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60 or More Meteors Per Hour Next Week for Oregon, Washington Coast

Published 08/06/20 at 6:24 AM PDT
By Oregon Coast Beach Connection staff

60 or More Meteors Per Hour Next Week for Oregon, Washington Coast

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(Portland, Oregon) – From the tips of the southern Oregon coast at Brookings to the edges of the Olympic Peninsula on the Washington coast, nightly fireworks have begun.

The 2020 Perseid meteor shower has arrived, and like the rest of the world the Pacific Northwest will get to see the peak on the mornings of August 11, 12 and 13. Even now you can see some darting across the sky, and the lack of street lights along the shorelines of Washington and Oregon will be providing some of the best views – weather and sea mist conditions permitting. They began in late July and will be around until August 24.

According to OMSI astronomy expert Jim Todd in Portland, the Perseids are some of the brightest meteor showers of the entire year, with their peak next week showing off dozens per hour.

“The waning crescent moon will slightly temper this year’s production,” Todd said. “Still might see up to 40 to 50 meteors per hour at the shower’s peak.”

Todd said it’s made up of tiny space debris from comet Swift-Tuttle, and they’re named after the constellation Perseus because that’s where they appear to radiate from.

“The Perseids are widely sought after by astronomers and stargazers because most years at its peak, one can see 60 to 100 meteors in an hour from a dark place,” he said.

Indeed, some of the darkest places are along the coasts of Washington and Oregon. More remote beaches up around Raymond, the Long Beach Peninsula, south of Cannon Beach, or just north or south of Gold Beach will be not only bereft of light but spectacular ocean vistas at night.

Todd said the evening of August 12 will likely provide the best chance, if things are clear. The peak is actually surprisingly broad, so it’s advisable to keep looking just before and just after that date. You’ll find most of the meteors about 50 degrees from the “radiant,” which is between Perseus and Cassiopeia.

“Start watching on the evening of the 12th as soon as it darkens and the radiant near the Double Cluster in Perseus clears the horizon after midnight,” he said.

If you can’t make it to the beach, those in larger cities like Seattle, Olympia, Portland, Salem or Eugene should simply get to a darker spot in the nearby countryside.

Indeed, Oregon Coast Beach Connection employees have already seen some in the skies, even including within Portland.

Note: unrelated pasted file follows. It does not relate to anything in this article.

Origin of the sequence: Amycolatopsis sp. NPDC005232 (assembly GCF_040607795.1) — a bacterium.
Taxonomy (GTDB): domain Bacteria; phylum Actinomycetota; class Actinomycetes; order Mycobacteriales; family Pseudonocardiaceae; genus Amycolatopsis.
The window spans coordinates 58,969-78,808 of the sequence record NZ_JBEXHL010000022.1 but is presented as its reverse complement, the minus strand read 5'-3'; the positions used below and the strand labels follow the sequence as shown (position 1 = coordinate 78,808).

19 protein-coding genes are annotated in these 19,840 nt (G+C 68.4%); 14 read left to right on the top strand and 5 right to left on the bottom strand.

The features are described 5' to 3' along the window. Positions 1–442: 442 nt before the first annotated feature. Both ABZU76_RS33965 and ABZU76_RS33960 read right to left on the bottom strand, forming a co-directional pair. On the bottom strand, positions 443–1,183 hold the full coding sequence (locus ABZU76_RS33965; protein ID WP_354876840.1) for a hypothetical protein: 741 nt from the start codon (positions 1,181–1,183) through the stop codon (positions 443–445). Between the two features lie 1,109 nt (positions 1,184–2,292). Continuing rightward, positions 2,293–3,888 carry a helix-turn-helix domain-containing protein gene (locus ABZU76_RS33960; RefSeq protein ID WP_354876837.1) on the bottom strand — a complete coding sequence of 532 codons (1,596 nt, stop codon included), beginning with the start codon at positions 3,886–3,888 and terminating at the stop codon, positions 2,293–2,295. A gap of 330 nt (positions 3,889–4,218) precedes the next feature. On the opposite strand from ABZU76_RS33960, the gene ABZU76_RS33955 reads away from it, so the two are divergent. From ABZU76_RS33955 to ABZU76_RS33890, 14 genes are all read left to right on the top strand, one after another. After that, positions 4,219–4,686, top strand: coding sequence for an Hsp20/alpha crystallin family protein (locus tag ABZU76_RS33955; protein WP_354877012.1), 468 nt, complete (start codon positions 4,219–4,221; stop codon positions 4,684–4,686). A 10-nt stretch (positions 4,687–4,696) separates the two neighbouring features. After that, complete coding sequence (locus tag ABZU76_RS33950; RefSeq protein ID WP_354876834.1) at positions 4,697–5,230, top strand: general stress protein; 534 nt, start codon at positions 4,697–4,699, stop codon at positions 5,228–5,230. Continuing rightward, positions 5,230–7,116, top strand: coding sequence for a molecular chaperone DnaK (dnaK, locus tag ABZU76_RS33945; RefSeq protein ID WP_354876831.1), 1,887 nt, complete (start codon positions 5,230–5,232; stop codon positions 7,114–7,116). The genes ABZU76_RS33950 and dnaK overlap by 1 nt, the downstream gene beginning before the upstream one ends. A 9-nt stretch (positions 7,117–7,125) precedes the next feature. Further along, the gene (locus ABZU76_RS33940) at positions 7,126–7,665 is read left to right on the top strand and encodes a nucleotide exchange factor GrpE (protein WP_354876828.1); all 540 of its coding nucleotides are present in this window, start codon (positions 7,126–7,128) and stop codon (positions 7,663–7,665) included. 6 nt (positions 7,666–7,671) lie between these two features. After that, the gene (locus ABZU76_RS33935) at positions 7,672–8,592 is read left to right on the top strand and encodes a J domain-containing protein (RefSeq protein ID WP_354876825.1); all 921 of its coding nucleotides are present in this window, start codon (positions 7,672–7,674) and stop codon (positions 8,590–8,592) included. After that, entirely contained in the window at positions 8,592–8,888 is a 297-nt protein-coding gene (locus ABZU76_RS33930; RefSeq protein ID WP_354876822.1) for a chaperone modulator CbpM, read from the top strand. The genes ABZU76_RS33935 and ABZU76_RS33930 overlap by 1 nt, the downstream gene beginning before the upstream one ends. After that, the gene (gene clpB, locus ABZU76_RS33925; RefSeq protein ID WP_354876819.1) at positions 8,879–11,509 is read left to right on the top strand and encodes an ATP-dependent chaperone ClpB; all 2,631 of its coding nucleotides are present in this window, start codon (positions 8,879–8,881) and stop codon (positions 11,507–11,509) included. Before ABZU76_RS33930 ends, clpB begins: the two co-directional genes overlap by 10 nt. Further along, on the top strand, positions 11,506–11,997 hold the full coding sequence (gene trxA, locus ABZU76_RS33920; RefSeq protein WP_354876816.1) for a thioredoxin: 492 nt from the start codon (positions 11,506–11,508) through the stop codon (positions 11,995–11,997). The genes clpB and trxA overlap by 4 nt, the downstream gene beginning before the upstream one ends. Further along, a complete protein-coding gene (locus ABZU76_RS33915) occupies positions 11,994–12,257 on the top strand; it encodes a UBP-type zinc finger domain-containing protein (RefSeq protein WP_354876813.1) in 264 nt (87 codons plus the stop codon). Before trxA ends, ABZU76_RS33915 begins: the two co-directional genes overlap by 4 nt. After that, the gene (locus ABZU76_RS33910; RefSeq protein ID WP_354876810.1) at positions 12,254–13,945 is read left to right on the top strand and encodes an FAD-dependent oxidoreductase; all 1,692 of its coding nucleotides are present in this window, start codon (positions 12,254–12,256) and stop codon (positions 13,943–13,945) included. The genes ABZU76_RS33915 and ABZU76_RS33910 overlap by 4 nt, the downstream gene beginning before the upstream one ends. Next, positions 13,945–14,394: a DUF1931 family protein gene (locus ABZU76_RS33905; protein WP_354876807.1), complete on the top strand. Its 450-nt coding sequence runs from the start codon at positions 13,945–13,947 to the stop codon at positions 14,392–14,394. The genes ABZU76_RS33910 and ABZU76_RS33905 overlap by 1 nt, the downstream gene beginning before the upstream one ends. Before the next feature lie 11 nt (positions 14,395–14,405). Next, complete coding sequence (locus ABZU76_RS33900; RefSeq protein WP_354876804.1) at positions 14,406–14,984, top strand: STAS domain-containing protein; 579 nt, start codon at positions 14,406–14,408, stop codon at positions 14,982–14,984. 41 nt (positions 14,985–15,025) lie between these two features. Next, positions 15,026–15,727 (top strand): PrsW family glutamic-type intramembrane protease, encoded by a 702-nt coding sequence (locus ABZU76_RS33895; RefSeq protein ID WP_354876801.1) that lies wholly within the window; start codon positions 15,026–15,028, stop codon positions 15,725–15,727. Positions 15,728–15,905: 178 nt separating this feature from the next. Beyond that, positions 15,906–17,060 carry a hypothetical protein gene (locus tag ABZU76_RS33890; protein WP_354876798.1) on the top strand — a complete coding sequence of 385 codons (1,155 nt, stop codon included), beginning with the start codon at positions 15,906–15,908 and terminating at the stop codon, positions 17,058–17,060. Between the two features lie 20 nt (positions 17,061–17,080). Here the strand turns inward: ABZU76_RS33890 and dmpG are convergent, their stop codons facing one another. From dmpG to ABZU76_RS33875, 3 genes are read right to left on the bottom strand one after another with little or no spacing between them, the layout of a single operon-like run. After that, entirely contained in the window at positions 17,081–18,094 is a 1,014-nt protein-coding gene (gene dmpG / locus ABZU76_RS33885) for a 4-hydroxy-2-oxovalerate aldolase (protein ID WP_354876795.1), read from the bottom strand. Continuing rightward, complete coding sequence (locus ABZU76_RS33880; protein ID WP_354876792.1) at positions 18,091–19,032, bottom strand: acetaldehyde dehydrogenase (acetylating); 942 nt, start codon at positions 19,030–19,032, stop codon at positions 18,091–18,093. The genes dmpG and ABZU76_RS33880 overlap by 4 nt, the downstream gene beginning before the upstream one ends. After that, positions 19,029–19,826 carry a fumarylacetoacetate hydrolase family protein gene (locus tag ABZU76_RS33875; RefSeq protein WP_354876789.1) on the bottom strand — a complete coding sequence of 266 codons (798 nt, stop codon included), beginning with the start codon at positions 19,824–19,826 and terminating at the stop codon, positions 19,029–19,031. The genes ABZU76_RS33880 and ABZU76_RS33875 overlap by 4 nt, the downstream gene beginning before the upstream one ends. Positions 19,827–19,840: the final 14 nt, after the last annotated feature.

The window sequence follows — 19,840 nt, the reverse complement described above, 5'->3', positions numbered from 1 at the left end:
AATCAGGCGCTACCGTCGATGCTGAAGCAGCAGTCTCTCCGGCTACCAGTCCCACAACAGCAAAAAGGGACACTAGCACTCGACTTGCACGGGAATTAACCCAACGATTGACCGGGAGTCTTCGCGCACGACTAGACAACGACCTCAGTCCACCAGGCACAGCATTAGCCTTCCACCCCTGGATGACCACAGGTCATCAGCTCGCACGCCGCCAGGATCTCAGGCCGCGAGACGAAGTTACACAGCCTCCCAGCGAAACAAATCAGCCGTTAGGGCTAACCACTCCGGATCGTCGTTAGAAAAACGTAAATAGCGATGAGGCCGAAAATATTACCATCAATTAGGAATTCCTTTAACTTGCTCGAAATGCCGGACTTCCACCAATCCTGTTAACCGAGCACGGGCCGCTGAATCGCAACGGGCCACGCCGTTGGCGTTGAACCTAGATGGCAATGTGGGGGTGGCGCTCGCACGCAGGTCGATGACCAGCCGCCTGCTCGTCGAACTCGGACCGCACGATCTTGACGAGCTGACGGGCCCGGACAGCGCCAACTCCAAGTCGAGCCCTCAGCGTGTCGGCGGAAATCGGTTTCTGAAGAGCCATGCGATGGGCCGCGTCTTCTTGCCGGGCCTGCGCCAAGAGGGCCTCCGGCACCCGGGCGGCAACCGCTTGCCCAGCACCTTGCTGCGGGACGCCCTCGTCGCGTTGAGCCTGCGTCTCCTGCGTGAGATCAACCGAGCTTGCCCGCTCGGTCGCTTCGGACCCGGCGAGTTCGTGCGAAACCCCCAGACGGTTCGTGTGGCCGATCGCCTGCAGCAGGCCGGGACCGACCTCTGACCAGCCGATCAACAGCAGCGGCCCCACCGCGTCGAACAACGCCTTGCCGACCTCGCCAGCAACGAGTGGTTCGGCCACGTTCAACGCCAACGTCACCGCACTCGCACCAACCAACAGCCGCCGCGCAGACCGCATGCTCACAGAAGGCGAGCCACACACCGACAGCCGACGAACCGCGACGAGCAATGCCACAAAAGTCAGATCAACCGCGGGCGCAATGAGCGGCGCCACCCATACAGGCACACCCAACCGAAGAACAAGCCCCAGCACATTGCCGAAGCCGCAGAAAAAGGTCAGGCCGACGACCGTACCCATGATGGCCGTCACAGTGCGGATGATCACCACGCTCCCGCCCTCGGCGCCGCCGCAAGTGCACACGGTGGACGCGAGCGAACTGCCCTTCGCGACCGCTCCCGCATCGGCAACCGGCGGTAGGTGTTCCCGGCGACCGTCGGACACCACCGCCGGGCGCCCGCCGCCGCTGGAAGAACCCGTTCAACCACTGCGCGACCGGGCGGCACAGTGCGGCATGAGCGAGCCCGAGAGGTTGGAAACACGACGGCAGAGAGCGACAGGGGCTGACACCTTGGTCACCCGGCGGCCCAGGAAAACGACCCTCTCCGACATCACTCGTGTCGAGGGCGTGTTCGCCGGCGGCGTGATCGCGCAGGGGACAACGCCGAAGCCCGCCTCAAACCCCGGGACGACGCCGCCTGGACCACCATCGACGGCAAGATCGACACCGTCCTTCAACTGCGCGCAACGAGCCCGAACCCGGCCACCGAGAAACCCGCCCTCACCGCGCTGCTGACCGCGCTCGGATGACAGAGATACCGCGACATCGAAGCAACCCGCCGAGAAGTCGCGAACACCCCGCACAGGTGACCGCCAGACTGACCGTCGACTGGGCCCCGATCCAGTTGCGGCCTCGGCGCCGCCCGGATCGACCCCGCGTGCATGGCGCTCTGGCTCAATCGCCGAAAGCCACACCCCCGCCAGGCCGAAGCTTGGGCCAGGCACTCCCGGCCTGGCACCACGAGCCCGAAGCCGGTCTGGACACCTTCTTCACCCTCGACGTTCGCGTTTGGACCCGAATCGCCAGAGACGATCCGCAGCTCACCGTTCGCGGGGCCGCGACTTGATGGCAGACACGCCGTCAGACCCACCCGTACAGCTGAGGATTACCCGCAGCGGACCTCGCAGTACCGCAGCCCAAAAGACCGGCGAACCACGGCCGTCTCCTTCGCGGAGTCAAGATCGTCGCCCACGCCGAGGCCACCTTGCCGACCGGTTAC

Meteors photo courtesy NASA

If you’re going to head out in the early evening, be outside when the first stars start to appear, which is a bit after 9 p.m. these days. At that point, Todd said, the radiant will be low in the northeast, which may cause some blocking of Perseid itself for those looking from the coastlines of either Oregon or Washington. However, Todd said the shooting stars themselves actually dart in from all kinds of directions, not just the radiant.

In fact, wherever you are, either on the coast or not, the best streaks will happen elsewhere in all kinds of random places.

“Don't concentrate just on that one area but rather let your gaze wander over a large portion of the sky,” Todd said. “Meteors that appear near the radiant will have short paths while those that begin farther out have much longer ones. As the hours pass the radiant rises higher and between about midnight and dawn the greatest number of meteors can be seen.”

Todd said these Perseids are extremely fast and tend to be fairly bright at a magnitude of -1. Every once in awhile you’ll get to see a serious fireball.

“Every year, Earth passes through debris paths left by comets as they hurtle past the Sun,” Todd said. “The results of these intersections are called meteor showers when the tiny bits of debris burn up in Earth’s atmosphere. We see them as bright streaks across the night sky and name them ‘shooting stars,’ intense streaks of light across the night sky.”

Those streaks are made of little bits of interplanetary rock and debris called meteoroids that crash and burn at a high rate of speed in Earth’s upper atmosphere. They’re going thousands of miles per hour, Todd said, igniting instantaneously in the friction the atmosphere creates, burning out anywhere from 30 to 80 miles above the ground. The vast majority are destroyed during entry. Those extremely rare few that don’t and actually hit the ground are known as meteorites.

“Of these annual intersections, the Perseid Meteor Shower is the most well-known,” Todd said. “This meteor shower occurs when the Earth enters a debris path left by the comet Swift-Tuttle during its last trip past the Sun in December 1992. As comets orbit the Sun, they shed an icy, dusty debris stream along the comet's orbit. If Earth travels through this stream, we will see a meteor shower. Depending on where Earth and the stream meet, meteors appear to fall from a particular place in the sky known as the radiant. In the case of the Perseid meteor shower, the radiant takes place in the constellation Perseus.” See Oregon Coast Weather - Washington Coast Weather

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